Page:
CBS’s The Activist edges closer by the day to becoming the biggest reality TV shitshow of 2021, a year that featured another competition series that got literally shut down by tides of uncontrollable shit. The backlash against the series—which pits teams of activists (and, implicitly, their causes) against each other in social media challenges in order to secure possible exposure in front of world leaders—has now reached the point where open letters are being lobbed at CBS, and co-host Julianne Hough has issued a statement admitting she’s “not qualified” to act as a judge on the series.
The Daily Beast has a new report today in which it quotes multiple people who interviewed or were sought out for the show, but ultimately either declined to sign on or didn’t make its cut, and the revelations are pretty grim: “They didn’t really understand it,” said Alicia O’Sullivan, an Irish climate change activist discussing producers’ understanding of activism. “I think their concept of activism is if you set up a charity, or if you’ve set up a huge organization. Activism is not just that, it’s not just about setting up these huge things. Activism is everything we do for the betterment of other people.” Another activist, Clover Hogan, says that interviewers asked her to repeatedly dumb down her commentary on climate change, and seemed most enthused about her performance when she broke down crying in frustration over their requests:
I just felt so much pressure in those moments that I literally reached a breaking point on the call and burst into tears. I guess that was the most horrifying moment because then there was this pleasure on his face like, ‘Yes, we finally got the shot, we finally got you breaking on camera.”
All of which is Reality Show Emotional Manipulation 101, of course, with the key difference being the heaviness of the topics that are being pitted against each other for potential televisual success. (We’re also grimly amused to note that the original pitch for the show sought out activists in the field of world hunger in addition to the “health,” “education,” and “environment” “teams” pitched in the original press release, suggesting that that particular angle just wasn’t sexy enough to make the competitive cut.)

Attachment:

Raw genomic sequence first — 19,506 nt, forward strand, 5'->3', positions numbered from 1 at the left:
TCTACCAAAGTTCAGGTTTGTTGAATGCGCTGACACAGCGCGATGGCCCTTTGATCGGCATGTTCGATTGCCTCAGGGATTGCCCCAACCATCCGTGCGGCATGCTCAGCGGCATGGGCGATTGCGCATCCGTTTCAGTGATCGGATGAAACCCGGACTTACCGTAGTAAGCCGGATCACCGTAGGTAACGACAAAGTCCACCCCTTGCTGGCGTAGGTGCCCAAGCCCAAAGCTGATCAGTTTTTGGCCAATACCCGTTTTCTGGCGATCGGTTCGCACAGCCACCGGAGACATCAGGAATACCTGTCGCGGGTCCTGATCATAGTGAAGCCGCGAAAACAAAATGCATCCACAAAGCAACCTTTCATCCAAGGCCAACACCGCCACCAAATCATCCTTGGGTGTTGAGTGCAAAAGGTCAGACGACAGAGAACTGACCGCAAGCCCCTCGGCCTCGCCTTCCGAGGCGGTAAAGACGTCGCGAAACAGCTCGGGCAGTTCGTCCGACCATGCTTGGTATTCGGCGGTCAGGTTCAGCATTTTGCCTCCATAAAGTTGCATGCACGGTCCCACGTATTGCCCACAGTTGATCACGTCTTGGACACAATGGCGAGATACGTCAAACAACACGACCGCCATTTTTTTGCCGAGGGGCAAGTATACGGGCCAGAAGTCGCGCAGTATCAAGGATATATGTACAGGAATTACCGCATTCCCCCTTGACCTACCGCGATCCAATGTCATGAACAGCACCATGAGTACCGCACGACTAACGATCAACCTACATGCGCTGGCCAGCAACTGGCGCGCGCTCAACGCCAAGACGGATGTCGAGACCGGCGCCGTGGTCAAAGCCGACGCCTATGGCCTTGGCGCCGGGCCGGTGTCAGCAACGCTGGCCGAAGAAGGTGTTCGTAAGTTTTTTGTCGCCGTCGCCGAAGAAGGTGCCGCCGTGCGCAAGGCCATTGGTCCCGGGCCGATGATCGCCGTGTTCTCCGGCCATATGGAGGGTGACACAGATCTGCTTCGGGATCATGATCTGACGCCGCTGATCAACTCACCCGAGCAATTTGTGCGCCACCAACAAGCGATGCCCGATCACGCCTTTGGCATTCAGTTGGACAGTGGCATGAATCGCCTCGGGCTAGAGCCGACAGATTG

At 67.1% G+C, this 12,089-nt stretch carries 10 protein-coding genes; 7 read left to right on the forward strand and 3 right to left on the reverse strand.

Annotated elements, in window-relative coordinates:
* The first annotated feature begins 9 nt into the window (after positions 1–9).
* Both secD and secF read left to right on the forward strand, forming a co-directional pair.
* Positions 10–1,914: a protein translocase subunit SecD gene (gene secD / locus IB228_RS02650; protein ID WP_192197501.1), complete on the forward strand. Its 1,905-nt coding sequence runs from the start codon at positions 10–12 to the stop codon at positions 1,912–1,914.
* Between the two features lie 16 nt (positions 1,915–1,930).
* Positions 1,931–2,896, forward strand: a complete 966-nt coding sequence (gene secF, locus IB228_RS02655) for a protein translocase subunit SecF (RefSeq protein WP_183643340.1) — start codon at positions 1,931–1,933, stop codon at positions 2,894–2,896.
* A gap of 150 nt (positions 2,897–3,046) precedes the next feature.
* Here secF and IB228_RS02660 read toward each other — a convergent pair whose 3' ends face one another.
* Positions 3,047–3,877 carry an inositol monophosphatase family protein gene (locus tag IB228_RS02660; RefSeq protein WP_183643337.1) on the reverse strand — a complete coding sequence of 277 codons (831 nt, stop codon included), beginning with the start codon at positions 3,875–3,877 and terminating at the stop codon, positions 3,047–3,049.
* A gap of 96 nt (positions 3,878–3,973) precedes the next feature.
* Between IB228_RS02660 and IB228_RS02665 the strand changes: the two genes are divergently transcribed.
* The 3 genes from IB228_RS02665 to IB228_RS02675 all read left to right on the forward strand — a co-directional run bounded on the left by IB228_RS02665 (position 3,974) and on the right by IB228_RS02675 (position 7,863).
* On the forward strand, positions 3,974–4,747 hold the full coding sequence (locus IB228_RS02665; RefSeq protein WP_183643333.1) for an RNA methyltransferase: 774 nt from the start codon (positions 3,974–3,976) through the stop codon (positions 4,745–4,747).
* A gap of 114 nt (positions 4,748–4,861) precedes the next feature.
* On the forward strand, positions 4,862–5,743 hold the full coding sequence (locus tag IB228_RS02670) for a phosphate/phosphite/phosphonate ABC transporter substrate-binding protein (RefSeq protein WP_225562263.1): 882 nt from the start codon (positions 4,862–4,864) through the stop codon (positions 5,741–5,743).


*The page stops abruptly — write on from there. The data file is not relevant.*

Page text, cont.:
Hough’s co-hosts (and, per the show’s rules, participants in its judging system), Usher and Priyanka Chopra Jonas, have yet to respond to accusations that they’re running the latest installment of the “Oppression Olympics”—a common refrain in activist circles that’s echoed in the open letter that’s been directed toward the show, which accuse it of pitting causes against each other instead of seeking a more holistic approach. CBS has also declined to address the backlash as of yet, despite apparently rising sentiments that any such attempt to turn activism into a winner-takes-all game show was fatally flawed from the start.
Update, 11:58 p.m., 9/15/21: CBS has now announced that okay, okay, Christ, it hears you. Per THR, The Activist is now being re-tooled by the network, which will removes the competition elements and instead broadcast the show as a “documentary” focused on the work of the activists in question. Here’s the full statement:
The Activist was designed to show a wide audience the passion, long hours, and ingenuity that activists put into changing the world, hopefully inspiring others to do the same.
However, it has become apparent the format of the show as announced distracts from the vital work these incredible activists do in their communities every day. The push for global change is not a competition and requires a global effort.
As a result, we are changing the format to remove the competitive element and reimagining the concept into a primetime documentary special (air date to be announced). It will showcase the tireless work of six activists and the impact they have advocating for causes they deeply believe in. Each activist will be awarded a cash grant for the organization of their choice, as was planned for the original show.
Activists and community leaders around the world work every day, often without fanfare, to advance protections for people, communities, and our planet. We hope that by showcasing their work we will inspire more people to become more involved in addressing the world’s most pressing issues. We look forward to highlighting the mission and lives of each of these incredible people.